I hope the Greens sort this out quickly and get on with campaigning because this election is important, more important than possibly any previous election.  If they were to dip under 5% the prospect of a Judith Collins stint as Prime Minister increases significantly.  I cannot think of a more vital time for there to be a Green presence in Government, let alone Parliament.

As someone with long standing affiliation with the Labour Party pretty and a deep family commitment to the movement I will go into the voting booth and without hesitation vote for my Labour candidate, the talented Deborah Russell.

And I will then exercise my party vote.  It will almost inevitably be for Labour.  But I will think of my granddaughter and wonder if a Green Party vote may mean that the next Government may be braver in the decisions that it makes concerning our future and especially her future.  And I will then decide.

So to the brothers and sisters in the Green movement please sort this out. See you on the campaign trail.

304 comments on “Kia kaha Greens ”

  1. bwaghorn 1

    I agree with the imperator fish. Not worth sinking a party over

    • Draco T Bastard 1.1

      I don't.

      It may not be the best way to get a school dedicated to protecting the environment but it does, as a matter of fact, get us one.

      Now we just need to keep an eye on it so that any lessons learned can be propagated out to state schools.

      Basically, put some demands in with our largess.

      • Incognito 1.1.1

        The Green School already exists and is open for business [intentional pun]. The CRRF funding is for construction, not for the development of a new curriculum or something ‘educationalistic’ like that.

  2. weka 2

    Nice one micky!

    "…and used by some lefties keener to practice the politics of the inner glow than the realpolitik of election campaigning"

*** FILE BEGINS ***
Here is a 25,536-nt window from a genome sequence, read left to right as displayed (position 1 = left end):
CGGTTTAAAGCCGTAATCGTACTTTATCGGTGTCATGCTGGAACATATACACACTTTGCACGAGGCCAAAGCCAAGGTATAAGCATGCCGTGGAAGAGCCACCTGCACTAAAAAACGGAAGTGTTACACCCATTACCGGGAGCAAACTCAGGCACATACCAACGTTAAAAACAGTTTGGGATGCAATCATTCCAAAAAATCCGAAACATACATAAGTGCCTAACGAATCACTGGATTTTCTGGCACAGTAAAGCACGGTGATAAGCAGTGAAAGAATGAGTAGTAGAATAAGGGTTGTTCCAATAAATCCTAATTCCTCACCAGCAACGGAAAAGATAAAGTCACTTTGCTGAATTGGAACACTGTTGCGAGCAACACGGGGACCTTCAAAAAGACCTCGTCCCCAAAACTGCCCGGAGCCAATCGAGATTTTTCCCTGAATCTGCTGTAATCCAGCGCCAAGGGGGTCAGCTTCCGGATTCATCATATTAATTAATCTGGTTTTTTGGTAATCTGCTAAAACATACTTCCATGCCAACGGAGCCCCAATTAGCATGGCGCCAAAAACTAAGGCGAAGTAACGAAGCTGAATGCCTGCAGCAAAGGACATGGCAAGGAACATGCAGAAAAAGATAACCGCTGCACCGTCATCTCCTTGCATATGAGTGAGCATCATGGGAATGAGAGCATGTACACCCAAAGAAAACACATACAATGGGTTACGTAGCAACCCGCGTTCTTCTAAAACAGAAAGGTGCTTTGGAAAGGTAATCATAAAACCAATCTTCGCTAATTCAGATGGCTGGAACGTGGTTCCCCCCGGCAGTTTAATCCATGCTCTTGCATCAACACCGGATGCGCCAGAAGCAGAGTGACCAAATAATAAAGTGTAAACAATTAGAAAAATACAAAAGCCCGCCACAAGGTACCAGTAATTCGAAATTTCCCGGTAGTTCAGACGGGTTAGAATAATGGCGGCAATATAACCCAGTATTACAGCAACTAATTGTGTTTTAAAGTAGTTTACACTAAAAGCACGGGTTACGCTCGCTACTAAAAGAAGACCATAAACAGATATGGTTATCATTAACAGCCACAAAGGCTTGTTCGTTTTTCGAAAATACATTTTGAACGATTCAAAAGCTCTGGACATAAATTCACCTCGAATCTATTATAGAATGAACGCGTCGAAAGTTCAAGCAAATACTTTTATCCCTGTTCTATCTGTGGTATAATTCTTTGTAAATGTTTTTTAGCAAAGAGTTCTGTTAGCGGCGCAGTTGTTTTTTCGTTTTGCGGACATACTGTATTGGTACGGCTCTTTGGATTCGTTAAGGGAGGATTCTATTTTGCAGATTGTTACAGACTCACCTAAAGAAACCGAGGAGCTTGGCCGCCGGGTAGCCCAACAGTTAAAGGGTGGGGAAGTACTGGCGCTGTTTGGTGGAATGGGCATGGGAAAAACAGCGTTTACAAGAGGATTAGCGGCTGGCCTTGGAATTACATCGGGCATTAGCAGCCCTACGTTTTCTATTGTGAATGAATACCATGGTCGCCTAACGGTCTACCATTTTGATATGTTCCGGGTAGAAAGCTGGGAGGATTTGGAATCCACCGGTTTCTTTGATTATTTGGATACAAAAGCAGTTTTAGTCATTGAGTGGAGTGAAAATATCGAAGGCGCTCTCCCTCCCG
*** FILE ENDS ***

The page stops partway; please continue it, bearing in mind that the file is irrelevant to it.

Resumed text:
that line is so good 😈

    • mickysavage 2.1

      Something Goff Whitlam said many years ago. I tried to find a source but could not …

      • RedLogix 2.1.1

        Same here Mickey. A great line that proves little is ever new in politics.

        • KJT

          Because following party policy and being morally consistent is so, "old fashioned".

          • Incognito

            Ethics is for academics in Ivory Towers.


          • RedLogix

            Judging by the anguish and volume of comments this piffling little issue has generated this past two days, I can only conclude the so called 'Green Party' membership seems far more possessed by a marxist hatred of the middle class than the anything to do with environmental policy.

            You really need to think about re-naming the party you support. It's turned a remarkably puce shade of Green.

            • solkta

              The Green Party IS the fucking middle class. Man you talk some shit.

            • Incognito

              I think the Green Party is a broad church and it seems that the ‘congregation’ is more than happy to socially distance in small groups of no more than 10 😉

      • Adrian Thornton 2.1.2

        @mickysavage….Strange that you would use this line… "…and used by some lefties keener to practice the politics of the inner glow than the realpolitik of election campaigning" hasn't Shaw just shown all of NZ that he is a incompetent and inept political player by the very action we are discussing right now? doesn't seem like 'realpolitik of election campaigning' to me.

        • Robert Guyton

          Psssst…Adrian…I think you've been left behind on this issue.

          Just sayin'

          • Adrian Thornton

            Look I know that Shaw exposing himself as the type of elitist green politician that is the reason greens have never been able to relate to the working classes or poor and disenfranchised doesn’t bother you in the slightest, but that says more about you than it does about me pal.

            • weka

              I'll just name what you are doing because I think it is arch bullshit. You already hate Shaw because you believe he is a neolib. In this instance you use his mistake to present him as incompetent and politically inept, despite producing no evidence to support that, and despite him being a widely well regarded politician across the political spectrum.

              Maybe we're not used to politicians being as honest as he is now, and I'm sure some will call his honesty political naivety, but he made a mistake. He hasn't demonstrated a pattern of incompetence nor political ineptitude. In fact his history of how he handled the political campaign, with no co-leader, after the fall out from Turei's speech, demonstrates that he is highly competent.